What civic nationalism does is get people of one economic background, race, religion, and region to identify people who differ from them on all those counts as members of their tribe, the tribe of Americans. Seeing them as part of the tribe, part of the family, part of the national community makes it much easier to be willing to share resources, to give back something -- not to strangers, but to fellow Americans. That's what Reich was talking about when he spoke of "widening" the "sphere of mutual responsibility."

Some of you may be wondering why we need civic nationalism to accomplish these goals. Why can't we just rely, for example, on appeals to common humanity. There's a simple answer: it doesn't sell. A feeling of community is not an intellectual decision that hundreds of millions of people will simply come to because we ask. There is no sense of world community strong enough to mandate a sharing of resources, at least not right now (check back with me if Martians or the Borg show up).

Furthermore, when we are talking about sharing resources in a structural, mandatory way, we are doing so through a political system of democracy in which our sovereignty is organized at the local, state, and ultimately national level. That system reflects our historical development as a political community. Americanness already exists. It is a powerful force, in particular among the people we want to reach, that we want to convince to move in a more progressive direction.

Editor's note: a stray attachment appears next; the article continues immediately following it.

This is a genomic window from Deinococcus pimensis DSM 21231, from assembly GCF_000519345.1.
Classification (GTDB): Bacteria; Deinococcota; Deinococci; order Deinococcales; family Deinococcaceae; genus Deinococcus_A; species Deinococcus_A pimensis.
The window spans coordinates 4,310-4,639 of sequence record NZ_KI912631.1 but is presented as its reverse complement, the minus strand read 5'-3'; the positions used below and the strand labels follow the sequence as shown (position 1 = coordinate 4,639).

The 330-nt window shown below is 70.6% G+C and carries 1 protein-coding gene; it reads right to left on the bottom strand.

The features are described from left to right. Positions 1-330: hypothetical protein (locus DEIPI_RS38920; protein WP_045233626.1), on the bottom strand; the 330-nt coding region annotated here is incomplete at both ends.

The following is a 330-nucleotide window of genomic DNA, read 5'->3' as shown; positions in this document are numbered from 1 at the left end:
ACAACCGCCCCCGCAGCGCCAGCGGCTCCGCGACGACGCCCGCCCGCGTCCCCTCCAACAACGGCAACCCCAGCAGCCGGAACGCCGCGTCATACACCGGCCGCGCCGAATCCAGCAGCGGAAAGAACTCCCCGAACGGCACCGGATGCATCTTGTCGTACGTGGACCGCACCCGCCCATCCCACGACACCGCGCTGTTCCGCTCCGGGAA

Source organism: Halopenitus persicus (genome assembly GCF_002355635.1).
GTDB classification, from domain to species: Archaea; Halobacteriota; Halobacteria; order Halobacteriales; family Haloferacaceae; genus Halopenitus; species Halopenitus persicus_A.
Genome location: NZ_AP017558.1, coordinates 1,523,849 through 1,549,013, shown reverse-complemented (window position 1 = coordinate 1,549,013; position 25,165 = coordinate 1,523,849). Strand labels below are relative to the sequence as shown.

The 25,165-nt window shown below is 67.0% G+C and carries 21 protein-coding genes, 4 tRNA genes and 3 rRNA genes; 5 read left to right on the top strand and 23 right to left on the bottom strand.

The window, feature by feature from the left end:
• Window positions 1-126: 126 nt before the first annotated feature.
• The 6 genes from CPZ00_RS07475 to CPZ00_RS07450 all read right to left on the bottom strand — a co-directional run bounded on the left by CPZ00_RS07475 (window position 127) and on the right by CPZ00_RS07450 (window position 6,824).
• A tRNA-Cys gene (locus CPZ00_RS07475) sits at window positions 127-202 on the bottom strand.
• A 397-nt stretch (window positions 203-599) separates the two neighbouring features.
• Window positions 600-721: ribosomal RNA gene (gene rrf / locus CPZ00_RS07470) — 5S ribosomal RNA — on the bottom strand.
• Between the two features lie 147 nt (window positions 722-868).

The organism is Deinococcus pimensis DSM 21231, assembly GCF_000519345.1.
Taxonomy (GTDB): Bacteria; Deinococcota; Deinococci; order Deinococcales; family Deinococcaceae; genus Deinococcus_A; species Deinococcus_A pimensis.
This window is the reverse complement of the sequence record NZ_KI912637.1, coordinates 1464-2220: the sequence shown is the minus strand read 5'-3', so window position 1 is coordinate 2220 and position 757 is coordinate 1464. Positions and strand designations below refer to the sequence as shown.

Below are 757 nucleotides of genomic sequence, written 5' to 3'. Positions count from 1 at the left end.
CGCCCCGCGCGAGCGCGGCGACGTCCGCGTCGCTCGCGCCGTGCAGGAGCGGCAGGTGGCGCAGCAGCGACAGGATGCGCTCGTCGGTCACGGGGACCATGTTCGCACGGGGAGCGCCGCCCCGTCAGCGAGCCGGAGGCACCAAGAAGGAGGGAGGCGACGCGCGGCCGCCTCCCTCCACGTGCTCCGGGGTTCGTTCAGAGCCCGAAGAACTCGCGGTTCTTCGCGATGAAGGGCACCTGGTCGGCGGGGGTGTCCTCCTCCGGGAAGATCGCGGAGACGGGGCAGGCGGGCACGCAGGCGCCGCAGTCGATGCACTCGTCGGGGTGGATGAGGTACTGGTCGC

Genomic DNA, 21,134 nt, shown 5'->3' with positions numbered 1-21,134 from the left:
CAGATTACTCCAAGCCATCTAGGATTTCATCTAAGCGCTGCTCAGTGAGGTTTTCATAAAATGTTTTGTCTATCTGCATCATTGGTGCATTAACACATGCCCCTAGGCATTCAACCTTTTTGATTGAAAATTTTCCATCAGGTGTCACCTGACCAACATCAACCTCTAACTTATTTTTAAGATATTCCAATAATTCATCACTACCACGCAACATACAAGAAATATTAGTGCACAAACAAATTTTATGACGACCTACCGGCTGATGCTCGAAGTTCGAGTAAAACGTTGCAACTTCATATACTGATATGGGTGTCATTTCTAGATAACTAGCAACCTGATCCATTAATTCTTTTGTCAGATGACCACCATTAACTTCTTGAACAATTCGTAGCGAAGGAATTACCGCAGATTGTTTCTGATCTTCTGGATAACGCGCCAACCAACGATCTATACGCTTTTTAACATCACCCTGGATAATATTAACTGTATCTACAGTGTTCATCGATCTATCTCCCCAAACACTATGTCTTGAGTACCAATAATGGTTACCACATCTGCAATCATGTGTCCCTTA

Therefore, abandoning nationalism -- even a civic form thereof -- as nothing more than a disease means that we progressives abandon Americanness to our political opponents. It means we allow the right-wing to define Americanness all by themselves, and, of course, to paint us as somehow "not American." If you think running progressive candidates for office as "not American" is a winning strategy, then I've got some Confederate bonds to sell you.

There's a reason why progressive reformers from Frederick Douglass to Martin Luther King, Jr. to Harvey Milk to Barbara Jordan have all sought to place the fight for equality within the civic nationalist American tradition rather than presenting it as standing opposed to Americanism. Doing so reflects both truth and pragmatism.

Civic nationalism stands for unity over bigotry. It stands for equality over discrimination. Above all, it stands for the common good over "I've got mine go get yours." What could be more progressive than that?

Go To Homepage

Popular in the Community